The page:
Monday, December 29, 2008
Tuesday, December 16, 2008
Monday, December 8, 2008
She sure is a funny little girl, and you can really tell she feels better. Check out her silly video. Oh, and yes, our bathtub is OLD, original to the house ...it is pretty ugly. LOL
Sunday, December 7, 2008
Thursday, December 4, 2008
Neither of us enjoy these dental visits, having to hand our precious girls over to be put under is scary and stressful and we have to be brave for them, so they are not scared. I barely manage that.
We took Amanda in early, there was a cancellation, and we sat in the waiting room until the time of her original appointment. Figures huh? They weighed her on a regular scale and asked me to get on to be weighed and then hold her, you know, the scientific method. LOL I made DH do it, I hate getting on scales, I have not owned one in years. That is another story though.
We waited a little bit more and then one of the assistants came out to get Amanda. I don’t know why I am the one who takes the girls in, because it is so hard for me, but I always do it anyway. I picked up Amanda and we followed her to the back.
The first thing that I encountered when I went through the door to the back room is that dental office smell; it has always made my stomach turn, bad memories from childhood? The dentist we saw as children was brutal. So once I adjusted to the unpleasant smell of the office, I took Amanda to the same dental chair I had taken Meghan to just a couple of months before.
The anesthesiologist; a very kind and gentle doctor, (he had been there for Meghan previously) came in with the pre-op shot and when I saw the syringe, my heart began to beat faster. Poor oblivious Amanda was facing away from me while the doctor tried to find a muscle large to give her an injection in. He mentioned that Amanda had very small muscles, it was no surprise to me, she is so little. He gave her the injection in her tiny deltoid, ouch, and she began to tremble and finally cried, poor little baby, it hurt her arm and her feelings, but what can you do about it, shots always hurt. :o(
I cradled her in my arms comforting her and giving her kisses on her forehead and I watched her carefully while the sedative took effect, first her arms went limp, then her legs, and finally her head lolled to one side and her eyes lost focus, this all within 2 minutes of admission. I felt so panicky, and God help me, but it reminded me of putting my beloved cat Lancelot to sleep and I felt so scared that I was losing Amanda too. I tried to see if she was breathing, I could not tell if she was and everyone was gone from the room but me, I was scared and was breathing so hard, my heart pounding in my ears, that I had to hold my breath to listen to Amanda’s lungs. I held my head to her chest, feeling for her breath on my face. I heard her exhale and was finally able breathe myself, but I was still concerned that the narcotic had depressed her respiration too much and I walked around holding Amanda trying to find someone to help. (this took place in a very short time, but panic skews reality, slows everything down to a snails pace). The doctor finally came back and told me to lie her down on the dental chair, I gently placed her there; her body limp, appearing lifeless, and I fearfully asked if she was she OK, and he said she was fine, just sleeping. However, with her eyes are half-open, I was alarmed.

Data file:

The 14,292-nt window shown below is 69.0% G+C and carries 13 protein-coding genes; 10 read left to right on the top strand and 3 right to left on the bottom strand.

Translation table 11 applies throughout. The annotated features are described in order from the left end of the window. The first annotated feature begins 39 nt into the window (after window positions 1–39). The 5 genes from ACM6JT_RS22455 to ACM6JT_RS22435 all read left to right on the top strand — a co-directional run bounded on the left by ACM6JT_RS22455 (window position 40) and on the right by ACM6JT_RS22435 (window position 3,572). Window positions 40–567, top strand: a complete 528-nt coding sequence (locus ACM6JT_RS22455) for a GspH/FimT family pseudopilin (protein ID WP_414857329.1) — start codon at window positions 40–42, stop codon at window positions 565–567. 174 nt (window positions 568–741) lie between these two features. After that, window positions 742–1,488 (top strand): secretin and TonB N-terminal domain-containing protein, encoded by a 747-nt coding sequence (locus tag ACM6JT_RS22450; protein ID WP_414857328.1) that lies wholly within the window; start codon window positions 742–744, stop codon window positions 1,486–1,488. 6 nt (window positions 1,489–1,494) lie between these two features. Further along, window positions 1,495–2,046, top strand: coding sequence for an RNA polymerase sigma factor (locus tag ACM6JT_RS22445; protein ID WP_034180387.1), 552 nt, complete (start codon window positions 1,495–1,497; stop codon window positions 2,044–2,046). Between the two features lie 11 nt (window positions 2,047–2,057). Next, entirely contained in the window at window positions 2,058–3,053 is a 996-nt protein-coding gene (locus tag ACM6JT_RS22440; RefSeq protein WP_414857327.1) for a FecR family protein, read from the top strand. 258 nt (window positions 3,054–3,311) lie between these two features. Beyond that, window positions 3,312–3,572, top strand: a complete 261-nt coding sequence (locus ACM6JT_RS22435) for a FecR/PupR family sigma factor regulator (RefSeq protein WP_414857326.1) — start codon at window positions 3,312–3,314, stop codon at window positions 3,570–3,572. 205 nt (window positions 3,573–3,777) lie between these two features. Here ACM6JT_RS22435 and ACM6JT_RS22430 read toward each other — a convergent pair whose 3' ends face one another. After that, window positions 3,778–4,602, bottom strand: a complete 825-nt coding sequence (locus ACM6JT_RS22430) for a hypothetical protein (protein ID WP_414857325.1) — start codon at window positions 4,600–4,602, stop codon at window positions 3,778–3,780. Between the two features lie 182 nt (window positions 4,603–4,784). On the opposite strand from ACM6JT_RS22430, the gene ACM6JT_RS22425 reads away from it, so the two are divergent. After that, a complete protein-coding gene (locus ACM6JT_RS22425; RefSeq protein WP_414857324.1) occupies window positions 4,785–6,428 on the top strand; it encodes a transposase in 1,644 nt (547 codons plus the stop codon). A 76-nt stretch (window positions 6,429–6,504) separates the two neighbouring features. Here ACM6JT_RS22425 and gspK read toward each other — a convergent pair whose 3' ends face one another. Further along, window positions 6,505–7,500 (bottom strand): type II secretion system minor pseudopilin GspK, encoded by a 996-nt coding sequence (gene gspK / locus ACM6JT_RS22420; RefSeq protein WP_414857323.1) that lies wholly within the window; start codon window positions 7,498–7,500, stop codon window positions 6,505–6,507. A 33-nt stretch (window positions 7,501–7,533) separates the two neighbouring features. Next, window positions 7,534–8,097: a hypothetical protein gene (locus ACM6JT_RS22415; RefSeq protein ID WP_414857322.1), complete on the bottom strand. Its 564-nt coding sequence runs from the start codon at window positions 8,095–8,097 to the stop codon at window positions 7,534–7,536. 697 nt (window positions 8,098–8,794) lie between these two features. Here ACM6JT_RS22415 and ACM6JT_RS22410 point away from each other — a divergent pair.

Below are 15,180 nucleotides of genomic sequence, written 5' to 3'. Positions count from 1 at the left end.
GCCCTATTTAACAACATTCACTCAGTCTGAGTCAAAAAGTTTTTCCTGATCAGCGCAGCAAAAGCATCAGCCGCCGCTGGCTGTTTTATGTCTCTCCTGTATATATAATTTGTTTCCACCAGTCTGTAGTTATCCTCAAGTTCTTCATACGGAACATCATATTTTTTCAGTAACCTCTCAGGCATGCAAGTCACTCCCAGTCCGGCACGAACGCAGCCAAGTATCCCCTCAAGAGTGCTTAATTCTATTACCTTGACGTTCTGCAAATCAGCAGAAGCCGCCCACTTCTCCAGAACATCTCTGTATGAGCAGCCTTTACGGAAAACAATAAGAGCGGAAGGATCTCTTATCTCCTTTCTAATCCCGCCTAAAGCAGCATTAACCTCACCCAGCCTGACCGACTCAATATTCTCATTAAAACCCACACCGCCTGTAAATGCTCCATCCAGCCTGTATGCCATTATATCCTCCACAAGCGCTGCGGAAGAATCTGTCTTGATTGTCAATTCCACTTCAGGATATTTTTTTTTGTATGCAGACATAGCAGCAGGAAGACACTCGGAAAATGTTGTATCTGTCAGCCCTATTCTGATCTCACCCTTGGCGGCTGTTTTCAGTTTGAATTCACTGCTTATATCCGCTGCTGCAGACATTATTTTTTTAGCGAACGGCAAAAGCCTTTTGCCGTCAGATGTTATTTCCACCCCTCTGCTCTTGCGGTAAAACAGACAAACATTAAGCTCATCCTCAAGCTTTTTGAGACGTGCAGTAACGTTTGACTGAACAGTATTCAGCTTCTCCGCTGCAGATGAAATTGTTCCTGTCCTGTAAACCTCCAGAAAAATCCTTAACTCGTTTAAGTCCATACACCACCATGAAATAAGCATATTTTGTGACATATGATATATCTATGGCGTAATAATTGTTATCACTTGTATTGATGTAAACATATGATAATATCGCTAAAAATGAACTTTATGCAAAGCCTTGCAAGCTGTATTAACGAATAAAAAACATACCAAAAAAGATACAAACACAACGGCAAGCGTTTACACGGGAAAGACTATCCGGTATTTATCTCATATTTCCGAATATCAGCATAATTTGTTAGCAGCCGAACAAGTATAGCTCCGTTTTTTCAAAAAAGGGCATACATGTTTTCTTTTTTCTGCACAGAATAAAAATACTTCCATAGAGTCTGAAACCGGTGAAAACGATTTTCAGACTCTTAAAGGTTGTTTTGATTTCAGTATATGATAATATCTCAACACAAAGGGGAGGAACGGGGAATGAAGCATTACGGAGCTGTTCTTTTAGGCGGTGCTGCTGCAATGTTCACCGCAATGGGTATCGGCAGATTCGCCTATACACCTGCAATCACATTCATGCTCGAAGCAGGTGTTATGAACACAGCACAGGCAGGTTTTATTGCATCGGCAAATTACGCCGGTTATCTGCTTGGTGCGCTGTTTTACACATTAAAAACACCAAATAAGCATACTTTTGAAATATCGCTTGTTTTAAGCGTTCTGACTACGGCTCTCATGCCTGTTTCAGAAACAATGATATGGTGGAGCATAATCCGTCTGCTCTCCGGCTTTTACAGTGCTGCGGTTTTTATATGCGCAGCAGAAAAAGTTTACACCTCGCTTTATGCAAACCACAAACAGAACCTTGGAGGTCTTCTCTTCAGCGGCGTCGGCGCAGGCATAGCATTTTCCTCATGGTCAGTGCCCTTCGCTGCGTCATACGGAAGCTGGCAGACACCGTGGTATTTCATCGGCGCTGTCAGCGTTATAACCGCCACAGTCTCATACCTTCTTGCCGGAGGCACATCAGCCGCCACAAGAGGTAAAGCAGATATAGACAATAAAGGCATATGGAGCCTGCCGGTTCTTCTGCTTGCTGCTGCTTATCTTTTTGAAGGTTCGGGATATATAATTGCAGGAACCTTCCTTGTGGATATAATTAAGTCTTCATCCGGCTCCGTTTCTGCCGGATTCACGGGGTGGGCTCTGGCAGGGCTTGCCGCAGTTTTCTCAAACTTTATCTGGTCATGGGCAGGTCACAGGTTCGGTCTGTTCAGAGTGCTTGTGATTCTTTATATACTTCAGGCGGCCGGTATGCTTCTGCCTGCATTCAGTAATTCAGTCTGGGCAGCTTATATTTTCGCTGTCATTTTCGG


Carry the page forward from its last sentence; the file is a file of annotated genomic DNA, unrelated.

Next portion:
The doctor told me that I could leave; and Amanda would be fine, so I reluctantly walked back to the lobby fighting back the sudden tears that welled up in my eyes, I opened the door to the lobby and saw Tom and the girls waiting and when I sat down, I the worried tears began to flow. Tom came over to hug me; he knows it is hard for me to witness the girls being sedated.
We both picked up magazines while Meghan and Kara played in the playhouse, and talked about movies coming out and inconsequential things, anything to take our minds off of Amanda, but we failed miserably. I closed my eyes constantly and prayed she would be safe, I know anesthesia is never to be taken lightly, and even though I had 6 surgeries, (31 hours total) and I did fine, Amanda was not my biological daughter and I knew nothing about her family medical history. I did not know what to expect or how she would react to the drugs. I could not help but be afraid for her.
After 45 minutes, I was feeling frantic, and began to get up and peer through the broken window to the door to the surgical suite. After an hour, I finally asked if everything was OK, and they said Amanda was on her way out, 10 minutes later they carried her into an exam room and laid her down on there. The anesthesiologist tenderly placed her in a side lying position and told me she did great, no problems. The dentist came in soon after wards to tell me what they did.